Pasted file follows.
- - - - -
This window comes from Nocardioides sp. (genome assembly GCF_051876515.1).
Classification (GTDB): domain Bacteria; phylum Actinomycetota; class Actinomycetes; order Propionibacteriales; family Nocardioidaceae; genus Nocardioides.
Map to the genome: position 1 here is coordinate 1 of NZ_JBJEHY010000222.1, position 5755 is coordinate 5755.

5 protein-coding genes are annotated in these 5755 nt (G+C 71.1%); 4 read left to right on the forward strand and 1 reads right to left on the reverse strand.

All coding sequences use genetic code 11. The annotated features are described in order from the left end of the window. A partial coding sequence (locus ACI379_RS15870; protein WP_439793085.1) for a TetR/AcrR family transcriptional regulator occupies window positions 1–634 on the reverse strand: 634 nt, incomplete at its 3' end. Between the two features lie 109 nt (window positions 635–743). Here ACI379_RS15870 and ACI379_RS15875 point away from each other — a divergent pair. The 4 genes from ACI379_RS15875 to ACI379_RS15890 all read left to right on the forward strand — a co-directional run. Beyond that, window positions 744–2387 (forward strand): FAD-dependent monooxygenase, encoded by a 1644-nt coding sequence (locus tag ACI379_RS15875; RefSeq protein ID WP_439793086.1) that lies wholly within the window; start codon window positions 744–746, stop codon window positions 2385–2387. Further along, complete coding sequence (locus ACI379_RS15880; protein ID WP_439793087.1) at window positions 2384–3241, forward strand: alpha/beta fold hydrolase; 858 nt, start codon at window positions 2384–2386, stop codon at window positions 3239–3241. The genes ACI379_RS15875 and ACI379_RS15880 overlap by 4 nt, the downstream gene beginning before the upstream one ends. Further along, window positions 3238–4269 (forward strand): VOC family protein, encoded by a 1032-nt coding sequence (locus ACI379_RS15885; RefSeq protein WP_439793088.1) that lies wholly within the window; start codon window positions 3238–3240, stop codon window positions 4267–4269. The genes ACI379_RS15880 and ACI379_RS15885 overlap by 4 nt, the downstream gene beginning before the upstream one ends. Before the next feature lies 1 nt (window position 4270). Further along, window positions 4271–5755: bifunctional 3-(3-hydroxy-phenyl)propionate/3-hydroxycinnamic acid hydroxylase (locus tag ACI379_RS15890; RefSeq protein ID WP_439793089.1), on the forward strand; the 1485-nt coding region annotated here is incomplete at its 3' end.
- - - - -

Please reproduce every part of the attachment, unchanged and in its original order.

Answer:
This window comes from Nocardioides sp. (genome assembly GCF_051876515.1).
Classification (GTDB): domain Bacteria; phylum Actinomycetota; class Actinomycetes; order Propionibacteriales; family Nocardioidaceae; genus Nocardioides.
Map to the genome: position 1 here is coordinate 1 of NZ_JBJEHY010000222.1, position 5755 is coordinate 5755.

5 protein-coding genes are annotated in these 5755 nt (G+C 71.1%); 4 read left to right on the forward strand and 1 reads right to left on the reverse strand.

All coding sequences use genetic code 11. The annotated features are described in order from the left end of the window. A partial coding sequence (locus ACI379_RS15870; protein WP_439793085.1) for a TetR/AcrR family transcriptional regulator occupies window positions 1–634 on the reverse strand: 634 nt, incomplete at its 3' end. Between the two features lie 109 nt (window positions 635–743). Here ACI379_RS15870 and ACI379_RS15875 point away from each other — a divergent pair. The 4 genes from ACI379_RS15875 to ACI379_RS15890 all read left to right on the forward strand — a co-directional run. Beyond that, window positions 744–2387 (forward strand): FAD-dependent monooxygenase, encoded by a 1644-nt coding sequence (locus tag ACI379_RS15875; RefSeq protein ID WP_439793086.1) that lies wholly within the window; start codon window positions 744–746, stop codon window positions 2385–2387. Further along, complete coding sequence (locus ACI379_RS15880; protein ID WP_439793087.1) at window positions 2384–3241, forward strand: alpha/beta fold hydrolase; 858 nt, start codon at window positions 2384–2386, stop codon at window positions 3239–3241. The genes ACI379_RS15875 and ACI379_RS15880 overlap by 4 nt, the downstream gene beginning before the upstream one ends. Further along, window positions 3238–4269 (forward strand): VOC family protein, encoded by a 1032-nt coding sequence (locus ACI379_RS15885; RefSeq protein WP_439793088.1) that lies wholly within the window; start codon window positions 3238–3240, stop codon window positions 4267–4269. The genes ACI379_RS15880 and ACI379_RS15885 overlap by 4 nt, the downstream gene beginning before the upstream one ends. Before the next feature lies 1 nt (window position 4270). Further along, window positions 4271–5755: bifunctional 3-(3-hydroxy-phenyl)propionate/3-hydroxycinnamic acid hydroxylase (locus tag ACI379_RS15890; RefSeq protein ID WP_439793089.1), on the forward strand; the 1485-nt coding region annotated here is incomplete at its 3' end.